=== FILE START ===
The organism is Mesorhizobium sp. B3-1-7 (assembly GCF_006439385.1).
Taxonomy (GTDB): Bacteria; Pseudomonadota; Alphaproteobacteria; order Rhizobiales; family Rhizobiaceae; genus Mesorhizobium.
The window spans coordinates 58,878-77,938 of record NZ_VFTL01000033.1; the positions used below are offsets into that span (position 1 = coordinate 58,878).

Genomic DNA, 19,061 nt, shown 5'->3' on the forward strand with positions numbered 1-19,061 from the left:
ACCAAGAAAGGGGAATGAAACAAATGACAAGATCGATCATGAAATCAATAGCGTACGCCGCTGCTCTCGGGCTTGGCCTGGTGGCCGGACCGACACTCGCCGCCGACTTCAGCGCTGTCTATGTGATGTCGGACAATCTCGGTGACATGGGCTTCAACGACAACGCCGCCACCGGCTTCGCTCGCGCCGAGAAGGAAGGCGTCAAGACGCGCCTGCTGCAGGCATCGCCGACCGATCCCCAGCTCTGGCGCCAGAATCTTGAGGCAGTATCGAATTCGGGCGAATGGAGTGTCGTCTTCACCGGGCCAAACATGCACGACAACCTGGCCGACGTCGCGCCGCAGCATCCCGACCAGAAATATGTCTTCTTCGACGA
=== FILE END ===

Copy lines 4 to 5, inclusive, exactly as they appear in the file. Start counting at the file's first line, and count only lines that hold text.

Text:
Genomic DNA, 19,061 nt, shown 5'->3' on the forward strand with positions numbered 1-19,061 from the left:
ACCAAGAAAGGGGAATGAAACAAATGACAAGATCGATCATGAAATCAATAGCGTACGCCGCTGCTCTCGGGCTTGGCCTGGTGGCCGGACCGACACTCGCCGCCGACTTCAGCGCTGTCTATGTGATGTCGGACAATCTCGGTGACATGGGCTTCAACGACAACGCCGCCACCGGCTTCGCTCGCGCCGAGAAGGAAGGCGTCAAGACGCGCCTGCTGCAGGCATCGCCGACCGATCCCCAGCTCTGGCGCCAGAATCTTGAGGCAGTATCGAATTCGGGCGAATGGAGTGTCGTCTTCACCGGGCCAAACATGCACGACAACCTGGCCGACGTCGCGCCGCAGCATCCCGACCAGAAATATGTCTTCTTCGACGA